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Special Issue "Remote Sensing for Mapping Global Land Surface Parameters"

A special issue of Remote Sensing (ISSN 2072-4292). This special issue belongs to the section "Biogeosciences Remote Sensing".

Deadline for manuscript submissions: 31 May 2023 | Viewed by 3842

Special Issue Editor

Dr. Yongze Song
E-Mail Website
Guest Editor
School of Design and the Built Environment, Curtin University, Kent Street, Bentley, WA 6102, Australia
Interests: sustainable development; spatial statistics; geospatial methods; urban remote sensing; sustainable infrastructure
Special Issues, Collections and Topics in MDPI journals

Special Issue Information

Dear Colleagues,

Global and continental scale-mapping of land surface parameters is essential for understanding, analysis, and management of the large-scale natural and social environment. The remotely sensed land surface parameters generally consist of land cover and land use, climate variables, vegetation, leaf area index, biomass, bushfire, soil properties, river, lake, snow, glaciers, albedo, etc. The remote sensing products, such as nighttime light, can also provide essential datasets for social studies. The process of using remote sensing to address practical issues may include the development of objectives and hypotheses, collection of remote sensing images and in situ data, image processing, visualization, and analysis, model validation and accuracy assessment, and decision making. Recent advances in the remotely sensed land surface parameters at a global scale can provide new findings, methods, datasets, experience, and knowledge for academic research, professional implementations, and community practice.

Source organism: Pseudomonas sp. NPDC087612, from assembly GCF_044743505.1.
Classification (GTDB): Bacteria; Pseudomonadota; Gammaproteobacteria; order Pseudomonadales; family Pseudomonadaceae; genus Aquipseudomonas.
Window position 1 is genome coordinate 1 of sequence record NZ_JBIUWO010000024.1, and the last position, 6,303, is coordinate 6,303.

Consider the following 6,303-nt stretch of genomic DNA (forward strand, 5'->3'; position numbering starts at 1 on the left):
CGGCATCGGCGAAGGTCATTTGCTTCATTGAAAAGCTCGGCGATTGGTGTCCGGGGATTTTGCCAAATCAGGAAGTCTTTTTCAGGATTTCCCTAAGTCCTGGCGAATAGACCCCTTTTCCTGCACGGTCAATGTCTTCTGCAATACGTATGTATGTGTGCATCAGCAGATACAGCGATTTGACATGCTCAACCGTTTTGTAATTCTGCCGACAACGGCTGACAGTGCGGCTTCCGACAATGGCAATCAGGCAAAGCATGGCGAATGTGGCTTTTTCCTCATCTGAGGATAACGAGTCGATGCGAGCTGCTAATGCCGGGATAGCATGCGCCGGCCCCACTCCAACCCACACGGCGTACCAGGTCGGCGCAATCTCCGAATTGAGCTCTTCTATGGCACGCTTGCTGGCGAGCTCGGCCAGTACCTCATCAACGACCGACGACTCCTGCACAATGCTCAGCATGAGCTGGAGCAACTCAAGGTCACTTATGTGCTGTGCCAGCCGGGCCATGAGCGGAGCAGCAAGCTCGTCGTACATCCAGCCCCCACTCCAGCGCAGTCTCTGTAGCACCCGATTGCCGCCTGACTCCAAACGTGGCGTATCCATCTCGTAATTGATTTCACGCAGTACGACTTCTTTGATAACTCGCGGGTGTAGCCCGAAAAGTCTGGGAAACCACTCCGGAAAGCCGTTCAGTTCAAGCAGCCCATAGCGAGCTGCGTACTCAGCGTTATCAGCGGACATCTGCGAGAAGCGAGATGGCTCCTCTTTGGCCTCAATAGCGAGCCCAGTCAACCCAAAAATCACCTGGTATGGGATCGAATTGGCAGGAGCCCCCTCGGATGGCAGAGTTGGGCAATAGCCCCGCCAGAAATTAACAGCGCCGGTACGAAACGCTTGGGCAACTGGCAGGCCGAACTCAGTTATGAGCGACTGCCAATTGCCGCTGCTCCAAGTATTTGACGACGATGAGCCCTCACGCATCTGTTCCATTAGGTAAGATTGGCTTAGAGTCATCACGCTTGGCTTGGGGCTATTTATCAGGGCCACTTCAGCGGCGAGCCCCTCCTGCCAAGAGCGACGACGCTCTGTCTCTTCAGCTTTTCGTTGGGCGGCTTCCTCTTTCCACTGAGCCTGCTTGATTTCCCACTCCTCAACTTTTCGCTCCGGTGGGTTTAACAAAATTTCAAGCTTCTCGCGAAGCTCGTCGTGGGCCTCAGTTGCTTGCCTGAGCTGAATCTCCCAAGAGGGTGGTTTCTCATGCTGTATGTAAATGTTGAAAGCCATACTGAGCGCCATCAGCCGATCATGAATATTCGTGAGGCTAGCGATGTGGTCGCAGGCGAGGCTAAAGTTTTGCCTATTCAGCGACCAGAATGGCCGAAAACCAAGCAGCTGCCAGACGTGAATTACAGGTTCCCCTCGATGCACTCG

This Special Issue aims to collect studies on the development, mapping, and implementation of remote-sensing-based global land surface parameters. Topics may include any land surface parameters at a large spatial scale, such as global, continental, and country scales. The land surface parameters may cover any aspects of mapping the natural environment, such as land use, climate, vegetation, water, soil, ecology, air conditions, etc., as well as implementing the parameters in the built environment and social environment. In addition, topics may also cover studies on the development of datasets of global land surface parameters, and methods for data processing, analysis, and decision making.